Laowa launches macro lens with an unbelievable 50x magnification!

Laowa Aurogon FF 10-50x NA0.5 Supermicro APO
(Image credit: Laowa)

Laowa, possibly the world-leader in producing weird and wacky lenses, seems to have yet another optical oddity to add to its portfolio. The company already produces several macro 'probe' lenses with high magnification ratios, but the new Laowa Aurogon FF 10-50x NA0.5 Supermicro APO is on another level.

(Image credit: Laowa)

Currently specific details are restricted to a Chinese spec sheet, but as far as we can make out, this is a single lens that's supplied with four extension tubes. The focal length of the lens itself is unclear, but the supplied extension tubes enable 10x, 20x, 35x, or an incredible 50x magnification. The lens appears to be 167mm long with a 50mm maximum diameter and weighs in at 447g. Minimum object distance is as close as 20mm, seemingly regardless of which tube is attached. The length of each of the extension tube varies between 112mm and 253mm, meaning the combined lens+tube length ranges from 279mm and 420mm. The focal length of the combined lens and extension tube is 18.8mm for the 10x tube, reducing to 5.56mm when the 50x tube is used.

(Image credit: Laowa)

As we've come to expect from Laowa's fully-manual lenses, the Aurogon FF 10-50x NA0.5 Supermicro APO looks as though it'll be available in a variety of mount options, including: Canon EF and RF, Nikon F and Z, Sony E, L mount, Fuji G mount, and ARRI PL mount.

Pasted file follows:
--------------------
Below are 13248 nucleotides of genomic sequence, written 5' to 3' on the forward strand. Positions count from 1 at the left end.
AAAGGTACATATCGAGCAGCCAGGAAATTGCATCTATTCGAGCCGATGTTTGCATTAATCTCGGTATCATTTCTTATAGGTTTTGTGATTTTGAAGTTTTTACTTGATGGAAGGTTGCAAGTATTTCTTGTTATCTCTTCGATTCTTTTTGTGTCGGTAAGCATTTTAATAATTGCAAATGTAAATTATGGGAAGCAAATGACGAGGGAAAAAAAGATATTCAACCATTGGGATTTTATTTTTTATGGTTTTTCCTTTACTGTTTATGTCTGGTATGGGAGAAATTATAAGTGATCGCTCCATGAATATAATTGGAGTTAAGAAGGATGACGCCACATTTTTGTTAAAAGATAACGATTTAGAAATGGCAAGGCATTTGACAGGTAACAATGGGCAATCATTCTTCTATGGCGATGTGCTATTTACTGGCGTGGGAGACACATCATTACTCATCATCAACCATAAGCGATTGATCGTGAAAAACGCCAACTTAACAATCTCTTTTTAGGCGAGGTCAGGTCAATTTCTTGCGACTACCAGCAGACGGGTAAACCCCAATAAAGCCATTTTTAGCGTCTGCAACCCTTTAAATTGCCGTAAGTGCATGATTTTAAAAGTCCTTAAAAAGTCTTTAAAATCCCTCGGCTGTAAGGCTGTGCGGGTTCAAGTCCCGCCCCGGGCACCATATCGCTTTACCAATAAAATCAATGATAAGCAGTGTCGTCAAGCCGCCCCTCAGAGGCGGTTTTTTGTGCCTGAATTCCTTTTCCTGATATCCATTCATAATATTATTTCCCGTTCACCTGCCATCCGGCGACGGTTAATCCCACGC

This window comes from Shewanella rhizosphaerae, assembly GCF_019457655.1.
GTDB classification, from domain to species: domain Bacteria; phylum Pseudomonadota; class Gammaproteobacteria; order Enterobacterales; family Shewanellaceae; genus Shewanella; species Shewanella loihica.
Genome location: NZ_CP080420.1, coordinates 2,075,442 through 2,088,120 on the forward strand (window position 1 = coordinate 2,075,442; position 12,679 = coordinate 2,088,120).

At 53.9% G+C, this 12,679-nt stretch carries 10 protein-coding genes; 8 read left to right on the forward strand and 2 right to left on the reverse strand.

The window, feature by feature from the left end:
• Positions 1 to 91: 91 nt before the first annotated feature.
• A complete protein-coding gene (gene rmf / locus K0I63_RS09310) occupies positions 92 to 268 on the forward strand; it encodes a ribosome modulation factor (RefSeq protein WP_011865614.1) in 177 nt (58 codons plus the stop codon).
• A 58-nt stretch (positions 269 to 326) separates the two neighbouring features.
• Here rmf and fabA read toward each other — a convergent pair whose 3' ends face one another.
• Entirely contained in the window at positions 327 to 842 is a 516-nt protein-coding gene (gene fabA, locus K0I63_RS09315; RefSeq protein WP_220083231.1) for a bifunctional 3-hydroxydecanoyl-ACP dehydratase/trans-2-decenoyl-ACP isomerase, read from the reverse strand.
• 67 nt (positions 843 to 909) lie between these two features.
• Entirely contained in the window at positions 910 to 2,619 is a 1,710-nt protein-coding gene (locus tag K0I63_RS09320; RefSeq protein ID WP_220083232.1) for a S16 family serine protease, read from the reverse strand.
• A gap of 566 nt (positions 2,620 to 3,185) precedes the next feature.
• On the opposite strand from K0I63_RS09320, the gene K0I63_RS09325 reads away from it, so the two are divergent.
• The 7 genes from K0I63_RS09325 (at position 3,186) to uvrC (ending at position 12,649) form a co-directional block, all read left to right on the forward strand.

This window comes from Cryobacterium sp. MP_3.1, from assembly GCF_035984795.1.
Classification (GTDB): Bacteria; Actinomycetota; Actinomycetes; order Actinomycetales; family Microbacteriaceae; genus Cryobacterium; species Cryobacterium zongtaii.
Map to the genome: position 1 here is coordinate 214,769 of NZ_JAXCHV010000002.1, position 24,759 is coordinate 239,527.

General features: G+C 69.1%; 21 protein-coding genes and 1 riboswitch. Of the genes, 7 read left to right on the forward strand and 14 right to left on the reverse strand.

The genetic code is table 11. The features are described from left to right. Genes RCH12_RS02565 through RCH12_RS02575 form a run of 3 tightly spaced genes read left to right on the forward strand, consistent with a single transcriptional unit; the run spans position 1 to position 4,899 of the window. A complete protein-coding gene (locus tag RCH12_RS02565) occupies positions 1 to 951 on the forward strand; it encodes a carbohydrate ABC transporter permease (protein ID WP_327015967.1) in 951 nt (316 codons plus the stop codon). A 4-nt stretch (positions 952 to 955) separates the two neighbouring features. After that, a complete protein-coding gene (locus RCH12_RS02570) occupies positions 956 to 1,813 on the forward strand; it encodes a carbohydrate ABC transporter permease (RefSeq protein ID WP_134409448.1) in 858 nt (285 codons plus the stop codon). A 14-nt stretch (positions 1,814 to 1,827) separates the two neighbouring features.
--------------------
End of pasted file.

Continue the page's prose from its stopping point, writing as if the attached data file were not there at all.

(Image credit: Laowa)

The lens+tube set is expected to retail for 8999 Yuan, which converts to around USD$1250, £960, or AUD$1,840. That compares well to Laowa's existing probe lenses which are all over $1400. However, as anyone who's used conventional macro extension tubes will know, the greater the extension length and corresponding magnification, and the shallower the depth of field available at a given lens aperture. We'd imagine that with the 50x extension tube fitted to the Laowa Aurogon FF 10-50x, depth of field will be wafer-thin, while image quality is likely to only be sharp in the center of frame. But regardless of these potential limitations, a macro lens with such huge magnification opens up new possibilities for extreme, microscope-level close-ups.

Story credit: mirrorless rumors

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Ben Andrews

Ben is the Imaging Labs manager, responsible for all the testing on Digital Camera World and across the entire photography portfolio at Future. Whether he's in the lab testing the sharpness of new lenses, the resolution of the latest image sensors, the zoom range of monster bridge cameras or even the latest camera phones, Ben is our go-to guy for technical insight. He's also the team's man-at-arms when it comes to camera bags, filters, memory cards, and all manner of camera accessories – his lab is a bit like the Batcave of photography! With years of experience trialling and testing kit, he's a human encyclopedia of benchmarks when it comes to recommending the best buys.